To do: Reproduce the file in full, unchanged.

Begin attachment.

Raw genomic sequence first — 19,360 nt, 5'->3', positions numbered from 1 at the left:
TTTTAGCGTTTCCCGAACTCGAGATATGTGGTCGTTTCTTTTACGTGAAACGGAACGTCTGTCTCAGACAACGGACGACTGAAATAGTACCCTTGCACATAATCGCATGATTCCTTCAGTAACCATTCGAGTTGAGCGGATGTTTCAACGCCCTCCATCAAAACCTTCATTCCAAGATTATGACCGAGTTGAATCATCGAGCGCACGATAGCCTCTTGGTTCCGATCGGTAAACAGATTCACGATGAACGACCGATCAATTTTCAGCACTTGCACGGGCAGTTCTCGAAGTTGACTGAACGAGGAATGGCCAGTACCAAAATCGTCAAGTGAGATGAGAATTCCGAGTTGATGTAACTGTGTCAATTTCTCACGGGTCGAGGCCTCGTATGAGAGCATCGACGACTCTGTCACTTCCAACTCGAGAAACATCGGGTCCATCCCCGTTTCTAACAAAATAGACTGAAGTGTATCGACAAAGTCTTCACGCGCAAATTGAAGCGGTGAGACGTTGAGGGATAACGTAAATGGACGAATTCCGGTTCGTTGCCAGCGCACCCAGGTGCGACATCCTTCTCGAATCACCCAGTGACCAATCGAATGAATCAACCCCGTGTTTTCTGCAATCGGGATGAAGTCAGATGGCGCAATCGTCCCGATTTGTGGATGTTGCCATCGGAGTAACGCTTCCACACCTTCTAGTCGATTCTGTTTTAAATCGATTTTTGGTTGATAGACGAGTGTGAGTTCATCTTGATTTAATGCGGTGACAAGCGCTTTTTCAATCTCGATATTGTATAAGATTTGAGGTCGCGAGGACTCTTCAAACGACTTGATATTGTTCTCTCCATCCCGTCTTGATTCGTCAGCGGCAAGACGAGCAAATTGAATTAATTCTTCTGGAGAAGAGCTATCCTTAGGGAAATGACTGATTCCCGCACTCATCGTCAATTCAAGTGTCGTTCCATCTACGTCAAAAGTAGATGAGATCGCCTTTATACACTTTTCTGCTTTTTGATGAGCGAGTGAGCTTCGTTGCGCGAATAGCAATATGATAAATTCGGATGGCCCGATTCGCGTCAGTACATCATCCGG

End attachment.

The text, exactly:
Raw genomic sequence first — 19,360 nt, 5'->3', positions numbered from 1 at the left:
TTTTAGCGTTTCCCGAACTCGAGATATGTGGTCGTTTCTTTTACGTGAAACGGAACGTCTGTCTCAGACAACGGACGACTGAAATAGTACCCTTGCACATAATCGCATGATTCCTTCAGTAACCATTCGAGTTGAGCGGATGTTTCAACGCCCTCCATCAAAACCTTCATTCCAAGATTATGACCGAGTTGAATCATCGAGCGCACGATAGCCTCTTGGTTCCGATCGGTAAACAGATTCACGATGAACGACCGATCAATTTTCAGCACTTGCACGGGCAGTTCTCGAAGTTGACTGAACGAGGAATGGCCAGTACCAAAATCGTCAAGTGAGATGAGAATTCCGAGTTGATGTAACTGTGTCAATTTCTCACGGGTCGAGGCCTCGTATGAGAGCATCGACGACTCTGTCACTTCCAACTCGAGAAACATCGGGTCCATCCCCGTTTCTAACAAAATAGACTGAAGTGTATCGACAAAGTCTTCACGCGCAAATTGAAGCGGTGAGACGTTGAGGGATAACGTAAATGGACGAATTCCGGTTCGTTGCCAGCGCACCCAGGTGCGACATCCTTCTCGAATCACCCAGTGACCAATCGAATGAATCAACCCCGTGTTTTCTGCAATCGGGATGAAGTCAGATGGCGCAATCGTCCCGATTTGTGGATGTTGCCATCGGAGTAACGCTTCCACACCTTCTAGTCGATTCTGTTTTAAATCGATTTTTGGTTGATAGACGAGTGTGAGTTCATCTTGATTTAATGCGGTGACAAGCGCTTTTTCAATCTCGATATTGTATAAGATTTGAGGTCGCGAGGACTCTTCAAACGACTTGATATTGTTCTCTCCATCCCGTCTTGATTCGTCAGCGGCAAGACGAGCAAATTGAATTAATTCTTCTGGAGAAGAGCTATCCTTAGGGAAATGACTGATTCCCGCACTCATCGTCAATTCAAGTGTCGTTCCATCTACGTCAAAAGTAGATGAGATCGCCTTTATACACTTTTCTGCTTTTTGATGAGCGAGTGAGCTTCGTTGCGCGAATAGCAATATGATAAATTCGGATGGCCCGATTCGCGTCAGTACATCATCCGG